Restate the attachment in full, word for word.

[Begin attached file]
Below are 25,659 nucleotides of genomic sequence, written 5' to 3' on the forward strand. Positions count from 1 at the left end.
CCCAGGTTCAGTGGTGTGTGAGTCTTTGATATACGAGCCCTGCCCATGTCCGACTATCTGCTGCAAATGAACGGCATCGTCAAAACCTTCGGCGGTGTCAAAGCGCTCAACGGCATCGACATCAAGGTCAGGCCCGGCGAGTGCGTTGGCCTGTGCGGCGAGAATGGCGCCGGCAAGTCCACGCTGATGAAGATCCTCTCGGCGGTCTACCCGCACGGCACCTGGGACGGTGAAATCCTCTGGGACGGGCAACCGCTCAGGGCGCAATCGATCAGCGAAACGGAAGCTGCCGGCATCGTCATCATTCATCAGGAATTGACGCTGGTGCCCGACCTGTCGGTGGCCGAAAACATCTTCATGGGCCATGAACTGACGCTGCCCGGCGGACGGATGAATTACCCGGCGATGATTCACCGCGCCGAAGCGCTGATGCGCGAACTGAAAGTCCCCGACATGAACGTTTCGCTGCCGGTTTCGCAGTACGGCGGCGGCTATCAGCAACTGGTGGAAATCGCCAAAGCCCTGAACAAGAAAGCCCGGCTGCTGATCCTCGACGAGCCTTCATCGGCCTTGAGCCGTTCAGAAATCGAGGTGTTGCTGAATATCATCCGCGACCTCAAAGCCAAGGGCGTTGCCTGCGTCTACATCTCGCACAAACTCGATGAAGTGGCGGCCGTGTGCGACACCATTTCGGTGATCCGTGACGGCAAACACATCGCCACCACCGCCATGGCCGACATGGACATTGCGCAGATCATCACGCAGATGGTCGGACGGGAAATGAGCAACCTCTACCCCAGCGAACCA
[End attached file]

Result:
Below are 25,659 nucleotides of genomic sequence, written 5' to 3' on the forward strand. Positions count from 1 at the left end.
CCCAGGTTCAGTGGTGTGTGAGTCTTTGATATACGAGCCCTGCCCATGTCCGACTATCTGCTGCAAATGAACGGCATCGTCAAAACCTTCGGCGGTGTCAAAGCGCTCAACGGCATCGACATCAAGGTCAGGCCCGGCGAGTGCGTTGGCCTGTGCGGCGAGAATGGCGCCGGCAAGTCCACGCTGATGAAGATCCTCTCGGCGGTCTACCCGCACGGCACCTGGGACGGTGAAATCCTCTGGGACGGGCAACCGCTCAGGGCGCAATCGATCAGCGAAACGGAAGCTGCCGGCATCGTCATCATTCATCAGGAATTGACGCTGGTGCCCGACCTGTCGGTGGCCGAAAACATCTTCATGGGCCATGAACTGACGCTGCCCGGCGGACGGATGAATTACCCGGCGATGATTCACCGCGCCGAAGCGCTGATGCGCGAACTGAAAGTCCCCGACATGAACGTTTCGCTGCCGGTTTCGCAGTACGGCGGCGGCTATCAGCAACTGGTGGAAATCGCCAAAGCCCTGAACAAGAAAGCCCGGCTGCTGATCCTCGACGAGCCTTCATCGGCCTTGAGCCGTTCAGAAATCGAGGTGTTGCTGAATATCATCCGCGACCTCAAAGCCAAGGGCGTTGCCTGCGTCTACATCTCGCACAAACTCGATGAAGTGGCGGCCGTGTGCGACACCATTTCGGTGATCCGTGACGGCAAACACATCGCCACCACCGCCATGGCCGACATGGACATTGCGCAGATCATCACGCAGATGGTCGGACGGGAAATGAGCAACCTCTACCCCAGCGAACCA